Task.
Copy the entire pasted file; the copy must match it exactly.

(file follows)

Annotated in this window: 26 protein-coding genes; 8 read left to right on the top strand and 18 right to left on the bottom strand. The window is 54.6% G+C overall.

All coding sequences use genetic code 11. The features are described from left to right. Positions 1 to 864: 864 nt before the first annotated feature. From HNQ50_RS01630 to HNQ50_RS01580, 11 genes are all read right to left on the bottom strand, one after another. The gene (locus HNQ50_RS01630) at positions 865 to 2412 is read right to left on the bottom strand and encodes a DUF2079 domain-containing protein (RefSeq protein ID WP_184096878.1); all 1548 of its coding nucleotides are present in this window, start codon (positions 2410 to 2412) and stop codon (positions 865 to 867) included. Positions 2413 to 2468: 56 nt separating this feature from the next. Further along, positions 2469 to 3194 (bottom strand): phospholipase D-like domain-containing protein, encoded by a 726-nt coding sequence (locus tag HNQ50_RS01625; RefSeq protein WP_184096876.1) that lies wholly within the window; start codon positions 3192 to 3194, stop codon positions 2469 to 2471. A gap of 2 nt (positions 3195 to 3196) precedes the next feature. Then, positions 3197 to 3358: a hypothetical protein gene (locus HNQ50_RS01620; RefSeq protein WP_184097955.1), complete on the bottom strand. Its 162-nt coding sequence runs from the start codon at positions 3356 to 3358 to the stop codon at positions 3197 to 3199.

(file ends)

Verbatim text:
Annotated in this window: 26 protein-coding genes; 8 read left to right on the top strand and 18 right to left on the bottom strand. The window is 54.6% G+C overall.

All coding sequences use genetic code 11. The features are described from left to right. Positions 1 to 864: 864 nt before the first annotated feature. From HNQ50_RS01630 to HNQ50_RS01580, 11 genes are all read right to left on the bottom strand, one after another. The gene (locus HNQ50_RS01630) at positions 865 to 2412 is read right to left on the bottom strand and encodes a DUF2079 domain-containing protein (RefSeq protein ID WP_184096878.1); all 1548 of its coding nucleotides are present in this window, start codon (positions 2410 to 2412) and stop codon (positions 865 to 867) included. Positions 2413 to 2468: 56 nt separating this feature from the next. Further along, positions 2469 to 3194 (bottom strand): phospholipase D-like domain-containing protein, encoded by a 726-nt coding sequence (locus tag HNQ50_RS01625; RefSeq protein WP_184096876.1) that lies wholly within the window; start codon positions 3192 to 3194, stop codon positions 2469 to 2471. A gap of 2 nt (positions 3195 to 3196) precedes the next feature. Then, positions 3197 to 3358: a hypothetical protein gene (locus HNQ50_RS01620; RefSeq protein WP_184097955.1), complete on the bottom strand. Its 162-nt coding sequence runs from the start codon at positions 3356 to 3358 to the stop codon at positions 3197 to 3199.